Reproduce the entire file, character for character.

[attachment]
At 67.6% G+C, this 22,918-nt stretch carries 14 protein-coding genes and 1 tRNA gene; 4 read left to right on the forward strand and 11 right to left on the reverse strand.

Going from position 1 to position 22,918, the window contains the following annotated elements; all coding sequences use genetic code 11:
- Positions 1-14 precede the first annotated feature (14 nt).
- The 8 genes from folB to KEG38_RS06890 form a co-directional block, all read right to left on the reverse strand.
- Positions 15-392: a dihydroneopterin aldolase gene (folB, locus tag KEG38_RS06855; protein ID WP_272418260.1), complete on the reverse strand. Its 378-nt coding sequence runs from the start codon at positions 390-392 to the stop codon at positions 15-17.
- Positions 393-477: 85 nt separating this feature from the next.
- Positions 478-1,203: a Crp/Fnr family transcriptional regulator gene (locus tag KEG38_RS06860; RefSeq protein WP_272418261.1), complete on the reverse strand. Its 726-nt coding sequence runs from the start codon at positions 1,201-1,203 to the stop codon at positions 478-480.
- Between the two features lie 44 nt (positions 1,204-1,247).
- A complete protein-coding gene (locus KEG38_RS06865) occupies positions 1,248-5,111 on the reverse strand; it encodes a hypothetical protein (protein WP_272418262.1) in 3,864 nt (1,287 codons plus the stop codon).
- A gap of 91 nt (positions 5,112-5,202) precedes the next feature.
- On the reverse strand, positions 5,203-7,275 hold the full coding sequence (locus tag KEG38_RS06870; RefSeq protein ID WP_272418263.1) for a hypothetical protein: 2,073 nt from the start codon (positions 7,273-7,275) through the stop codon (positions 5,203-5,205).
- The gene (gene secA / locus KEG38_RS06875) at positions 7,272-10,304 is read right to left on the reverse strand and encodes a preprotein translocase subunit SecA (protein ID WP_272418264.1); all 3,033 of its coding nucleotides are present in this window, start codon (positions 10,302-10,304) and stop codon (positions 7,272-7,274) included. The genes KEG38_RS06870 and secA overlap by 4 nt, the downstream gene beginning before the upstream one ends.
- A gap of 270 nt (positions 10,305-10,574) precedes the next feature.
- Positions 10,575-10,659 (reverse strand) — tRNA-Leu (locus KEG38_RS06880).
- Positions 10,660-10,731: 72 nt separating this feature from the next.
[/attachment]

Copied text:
At 67.6% G+C, this 22,918-nt stretch carries 14 protein-coding genes and 1 tRNA gene; 4 read left to right on the forward strand and 11 right to left on the reverse strand.

Going from position 1 to position 22,918, the window contains the following annotated elements; all coding sequences use genetic code 11:
- Positions 1-14 precede the first annotated feature (14 nt).
- The 8 genes from folB to KEG38_RS06890 form a co-directional block, all read right to left on the reverse strand.
- Positions 15-392: a dihydroneopterin aldolase gene (folB, locus tag KEG38_RS06855; protein ID WP_272418260.1), complete on the reverse strand. Its 378-nt coding sequence runs from the start codon at positions 390-392 to the stop codon at positions 15-17.
- Positions 393-477: 85 nt separating this feature from the next.
- Positions 478-1,203: a Crp/Fnr family transcriptional regulator gene (locus tag KEG38_RS06860; RefSeq protein WP_272418261.1), complete on the reverse strand. Its 726-nt coding sequence runs from the start codon at positions 1,201-1,203 to the stop codon at positions 478-480.
- Between the two features lie 44 nt (positions 1,204-1,247).
- A complete protein-coding gene (locus KEG38_RS06865) occupies positions 1,248-5,111 on the reverse strand; it encodes a hypothetical protein (protein WP_272418262.1) in 3,864 nt (1,287 codons plus the stop codon).
- A gap of 91 nt (positions 5,112-5,202) precedes the next feature.
- On the reverse strand, positions 5,203-7,275 hold the full coding sequence (locus tag KEG38_RS06870; RefSeq protein ID WP_272418263.1) for a hypothetical protein: 2,073 nt from the start codon (positions 7,273-7,275) through the stop codon (positions 5,203-5,205).
- The gene (gene secA / locus KEG38_RS06875) at positions 7,272-10,304 is read right to left on the reverse strand and encodes a preprotein translocase subunit SecA (protein ID WP_272418264.1); all 3,033 of its coding nucleotides are present in this window, start codon (positions 10,302-10,304) and stop codon (positions 7,272-7,274) included. The genes KEG38_RS06870 and secA overlap by 4 nt, the downstream gene beginning before the upstream one ends.
- A gap of 270 nt (positions 10,305-10,574) precedes the next feature.
- Positions 10,575-10,659 (reverse strand) — tRNA-Leu (locus KEG38_RS06880).
- Positions 10,660-10,731: 72 nt separating this feature from the next.